State Sen. Toby Ann Stavisky (D-Flushing) was joined by members of the advocacy group Elmhurst United last week outside the former Pan American hotel, where she announced legislation she recently introduced that would mandate homeless family shelter units to have working kitchens.
The measure, S7181 A, would require family homeless shelters for 10 or more families to have working kitchens within 60 days of the registration of the contract between the operator of the shelter and the city of New York.
Stavisky’s bill is in direct response to the recent and controversial uptick of repurposed hotels being used as homeless shelters. In Stavisky’s district, the city came under fire for turning the former Pan American hotel on Queens Boulevard in Elmhurst into a family shelter without supplying functioning kitchens in each unit.
“Denying the residents of New York homeless shelters access to working kitchens is wrong,” Stavisky said. “A parent should be able to provide their family with a healthy, sustainable meal instead of resorting to fast food and snacks as many Pan Am residents were forced to do. I am calling on my colleagues in the state Senate and Assembly to pass this legislation to ensure our shelters are more humane and habitable places.”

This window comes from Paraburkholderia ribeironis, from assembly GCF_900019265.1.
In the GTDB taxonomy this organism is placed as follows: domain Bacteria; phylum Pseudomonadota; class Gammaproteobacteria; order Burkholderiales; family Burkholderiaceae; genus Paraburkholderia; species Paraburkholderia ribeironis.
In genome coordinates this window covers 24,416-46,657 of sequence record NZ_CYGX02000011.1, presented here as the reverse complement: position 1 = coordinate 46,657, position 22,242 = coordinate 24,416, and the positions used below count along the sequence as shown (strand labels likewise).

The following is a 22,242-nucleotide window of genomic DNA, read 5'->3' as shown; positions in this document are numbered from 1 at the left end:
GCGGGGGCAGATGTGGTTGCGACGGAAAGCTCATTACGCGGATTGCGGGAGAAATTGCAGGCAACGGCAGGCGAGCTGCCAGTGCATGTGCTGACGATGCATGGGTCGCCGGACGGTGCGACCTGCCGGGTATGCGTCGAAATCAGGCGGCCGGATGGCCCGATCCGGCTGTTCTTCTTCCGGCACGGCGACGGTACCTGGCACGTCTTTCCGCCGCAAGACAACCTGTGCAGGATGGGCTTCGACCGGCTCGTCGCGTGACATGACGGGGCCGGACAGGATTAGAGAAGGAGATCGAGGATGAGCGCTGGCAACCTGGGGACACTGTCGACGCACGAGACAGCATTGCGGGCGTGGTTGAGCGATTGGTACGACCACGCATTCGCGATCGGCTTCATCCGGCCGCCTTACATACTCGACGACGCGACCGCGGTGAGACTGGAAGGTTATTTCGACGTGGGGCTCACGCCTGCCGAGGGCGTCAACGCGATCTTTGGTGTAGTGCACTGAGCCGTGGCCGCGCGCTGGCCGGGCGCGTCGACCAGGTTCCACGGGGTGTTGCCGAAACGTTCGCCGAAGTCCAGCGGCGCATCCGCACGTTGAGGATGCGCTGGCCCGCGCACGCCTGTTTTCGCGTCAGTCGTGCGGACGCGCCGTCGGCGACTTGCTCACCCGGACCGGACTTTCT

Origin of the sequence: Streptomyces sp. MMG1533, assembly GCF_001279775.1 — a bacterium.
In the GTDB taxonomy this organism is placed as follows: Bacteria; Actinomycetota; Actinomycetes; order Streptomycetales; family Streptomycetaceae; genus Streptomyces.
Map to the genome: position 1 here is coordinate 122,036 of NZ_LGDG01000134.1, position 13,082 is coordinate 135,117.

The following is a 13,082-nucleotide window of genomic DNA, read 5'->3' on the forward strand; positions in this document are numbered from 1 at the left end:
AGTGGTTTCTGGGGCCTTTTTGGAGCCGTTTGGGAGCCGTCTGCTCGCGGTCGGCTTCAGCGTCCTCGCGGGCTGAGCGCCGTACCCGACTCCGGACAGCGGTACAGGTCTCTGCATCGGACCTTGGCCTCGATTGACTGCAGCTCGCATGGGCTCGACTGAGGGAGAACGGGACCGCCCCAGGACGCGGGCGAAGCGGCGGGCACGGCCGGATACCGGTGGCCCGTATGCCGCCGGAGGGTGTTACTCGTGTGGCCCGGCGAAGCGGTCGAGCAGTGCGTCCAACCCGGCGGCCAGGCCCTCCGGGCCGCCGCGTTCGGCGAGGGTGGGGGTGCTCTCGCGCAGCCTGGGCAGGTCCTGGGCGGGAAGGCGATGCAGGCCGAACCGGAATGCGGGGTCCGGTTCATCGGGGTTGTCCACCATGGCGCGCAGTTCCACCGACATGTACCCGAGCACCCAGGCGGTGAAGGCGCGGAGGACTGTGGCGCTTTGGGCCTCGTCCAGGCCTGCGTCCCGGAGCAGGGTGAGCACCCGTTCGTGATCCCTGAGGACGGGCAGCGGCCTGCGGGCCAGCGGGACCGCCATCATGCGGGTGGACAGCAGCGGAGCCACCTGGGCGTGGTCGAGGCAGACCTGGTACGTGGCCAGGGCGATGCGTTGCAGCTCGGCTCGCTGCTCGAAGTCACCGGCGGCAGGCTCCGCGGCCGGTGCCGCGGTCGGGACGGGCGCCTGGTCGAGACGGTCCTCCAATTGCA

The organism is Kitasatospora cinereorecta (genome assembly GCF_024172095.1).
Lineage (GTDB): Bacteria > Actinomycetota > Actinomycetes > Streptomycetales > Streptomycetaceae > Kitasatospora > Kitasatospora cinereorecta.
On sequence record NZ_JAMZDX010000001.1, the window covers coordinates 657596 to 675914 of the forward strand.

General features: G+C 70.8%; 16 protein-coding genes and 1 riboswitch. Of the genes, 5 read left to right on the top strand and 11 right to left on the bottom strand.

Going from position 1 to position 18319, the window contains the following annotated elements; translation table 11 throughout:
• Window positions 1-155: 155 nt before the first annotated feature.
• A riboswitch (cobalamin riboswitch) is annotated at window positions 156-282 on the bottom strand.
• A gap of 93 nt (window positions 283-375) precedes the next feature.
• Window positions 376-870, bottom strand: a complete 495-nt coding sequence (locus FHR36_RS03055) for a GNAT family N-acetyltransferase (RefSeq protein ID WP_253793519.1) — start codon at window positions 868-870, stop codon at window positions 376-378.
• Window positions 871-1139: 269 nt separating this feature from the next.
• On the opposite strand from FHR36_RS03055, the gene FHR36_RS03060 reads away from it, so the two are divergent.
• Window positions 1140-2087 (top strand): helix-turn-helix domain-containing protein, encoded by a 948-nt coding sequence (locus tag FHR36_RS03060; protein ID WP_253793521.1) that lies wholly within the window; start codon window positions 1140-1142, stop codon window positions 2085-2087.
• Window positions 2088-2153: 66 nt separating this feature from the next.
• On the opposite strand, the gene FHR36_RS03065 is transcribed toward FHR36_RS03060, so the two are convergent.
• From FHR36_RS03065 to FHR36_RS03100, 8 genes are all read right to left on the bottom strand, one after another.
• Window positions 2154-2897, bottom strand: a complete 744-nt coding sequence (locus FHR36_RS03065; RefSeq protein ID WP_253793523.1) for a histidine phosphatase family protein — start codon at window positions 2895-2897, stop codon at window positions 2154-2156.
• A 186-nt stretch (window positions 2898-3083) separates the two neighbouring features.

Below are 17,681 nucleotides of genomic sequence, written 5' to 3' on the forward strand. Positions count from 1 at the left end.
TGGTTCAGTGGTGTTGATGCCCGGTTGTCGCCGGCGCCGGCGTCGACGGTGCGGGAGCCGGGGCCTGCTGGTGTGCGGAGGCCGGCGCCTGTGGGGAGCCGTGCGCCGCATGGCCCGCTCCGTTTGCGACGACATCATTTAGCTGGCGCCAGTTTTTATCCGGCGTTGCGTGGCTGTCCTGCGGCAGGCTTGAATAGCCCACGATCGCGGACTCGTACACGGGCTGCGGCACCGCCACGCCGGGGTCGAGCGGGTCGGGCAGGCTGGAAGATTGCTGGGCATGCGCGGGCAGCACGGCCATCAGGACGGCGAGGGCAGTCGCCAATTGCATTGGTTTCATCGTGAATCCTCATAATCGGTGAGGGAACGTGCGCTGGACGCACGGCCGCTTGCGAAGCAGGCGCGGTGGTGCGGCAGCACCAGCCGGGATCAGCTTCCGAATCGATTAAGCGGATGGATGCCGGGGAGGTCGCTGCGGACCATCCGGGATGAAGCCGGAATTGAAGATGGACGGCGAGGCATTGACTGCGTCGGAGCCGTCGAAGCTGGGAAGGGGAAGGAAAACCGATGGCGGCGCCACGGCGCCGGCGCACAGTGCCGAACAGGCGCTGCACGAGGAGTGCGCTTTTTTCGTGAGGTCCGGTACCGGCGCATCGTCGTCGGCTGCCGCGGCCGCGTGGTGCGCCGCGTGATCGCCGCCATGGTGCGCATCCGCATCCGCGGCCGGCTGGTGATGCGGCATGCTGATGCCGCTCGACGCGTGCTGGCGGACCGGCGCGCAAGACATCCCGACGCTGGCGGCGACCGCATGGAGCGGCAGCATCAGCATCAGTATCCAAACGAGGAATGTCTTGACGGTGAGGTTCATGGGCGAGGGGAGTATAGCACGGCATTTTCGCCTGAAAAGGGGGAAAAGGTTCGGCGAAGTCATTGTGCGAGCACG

Stavisky has remained a steadfast advocate in calling for improving the conditions at the Pan American as well as hotels across New York City. In response, the Pan Am is currently installing kitchens in each of the units. She has repeatedly called on the owners of the hotel, Mayor Bill de Blasio and the city Department of Homeless Services to ensure that necessities such as functioning kitchens and play areas for children are installed in the hotel before they are repurposed and turned into shelters.
“Elmhurst United commends Senator Stavisky for her continued support in ensuring shelter providers are held accountable in providing the agreed-upon services and living quarters,” the advocacy group said in a collective statement. “This proposed law aligns New York state with New York City law requiring each unit to be equipped with the basic essentials of a cooking facility. Since 2014, the city has committed to decreasing the number of homeless, cease using hotels as shelters and ensuring that families are placed within their home base. Not one of these commitments have been met. Additionally, it is disgraceful that with billions spent to address this problem that the number of homeless continues to grow exponentially with no curtailment in sight.”
Reach reporter Bill Parry by e-mail at bparr
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